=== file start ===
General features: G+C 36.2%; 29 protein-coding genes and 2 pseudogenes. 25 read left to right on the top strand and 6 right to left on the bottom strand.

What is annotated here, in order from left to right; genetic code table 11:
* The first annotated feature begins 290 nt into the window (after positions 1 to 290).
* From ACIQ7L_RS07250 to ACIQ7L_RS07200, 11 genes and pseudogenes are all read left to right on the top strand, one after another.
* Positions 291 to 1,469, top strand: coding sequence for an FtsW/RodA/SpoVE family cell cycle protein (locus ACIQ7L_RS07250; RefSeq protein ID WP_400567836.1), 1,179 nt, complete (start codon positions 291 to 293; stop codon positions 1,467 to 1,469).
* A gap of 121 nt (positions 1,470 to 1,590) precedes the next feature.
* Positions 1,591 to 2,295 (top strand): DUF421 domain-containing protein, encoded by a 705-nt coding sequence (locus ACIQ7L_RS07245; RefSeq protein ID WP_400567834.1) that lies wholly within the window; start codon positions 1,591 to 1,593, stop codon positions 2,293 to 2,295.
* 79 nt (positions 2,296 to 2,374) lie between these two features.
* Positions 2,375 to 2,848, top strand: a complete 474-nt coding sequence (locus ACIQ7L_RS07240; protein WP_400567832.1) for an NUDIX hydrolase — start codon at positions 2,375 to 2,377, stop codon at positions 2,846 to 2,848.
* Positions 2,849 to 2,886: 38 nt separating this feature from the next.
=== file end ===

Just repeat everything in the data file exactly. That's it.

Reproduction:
General features: G+C 36.2%; 29 protein-coding genes and 2 pseudogenes. 25 read left to right on the top strand and 6 right to left on the bottom strand.

What is annotated here, in order from left to right; genetic code table 11:
* The first annotated feature begins 290 nt into the window (after positions 1 to 290).
* From ACIQ7L_RS07250 to ACIQ7L_RS07200, 11 genes and pseudogenes are all read left to right on the top strand, one after another.
* Positions 291 to 1,469, top strand: coding sequence for an FtsW/RodA/SpoVE family cell cycle protein (locus ACIQ7L_RS07250; RefSeq protein ID WP_400567836.1), 1,179 nt, complete (start codon positions 291 to 293; stop codon positions 1,467 to 1,469).
* A gap of 121 nt (positions 1,470 to 1,590) precedes the next feature.
* Positions 1,591 to 2,295 (top strand): DUF421 domain-containing protein, encoded by a 705-nt coding sequence (locus ACIQ7L_RS07245; RefSeq protein ID WP_400567834.1) that lies wholly within the window; start codon positions 1,591 to 1,593, stop codon positions 2,293 to 2,295.
* 79 nt (positions 2,296 to 2,374) lie between these two features.
* Positions 2,375 to 2,848, top strand: a complete 474-nt coding sequence (locus ACIQ7L_RS07240; protein WP_400567832.1) for an NUDIX hydrolase — start codon at positions 2,375 to 2,377, stop codon at positions 2,846 to 2,848.
* Positions 2,849 to 2,886: 38 nt separating this feature from the next.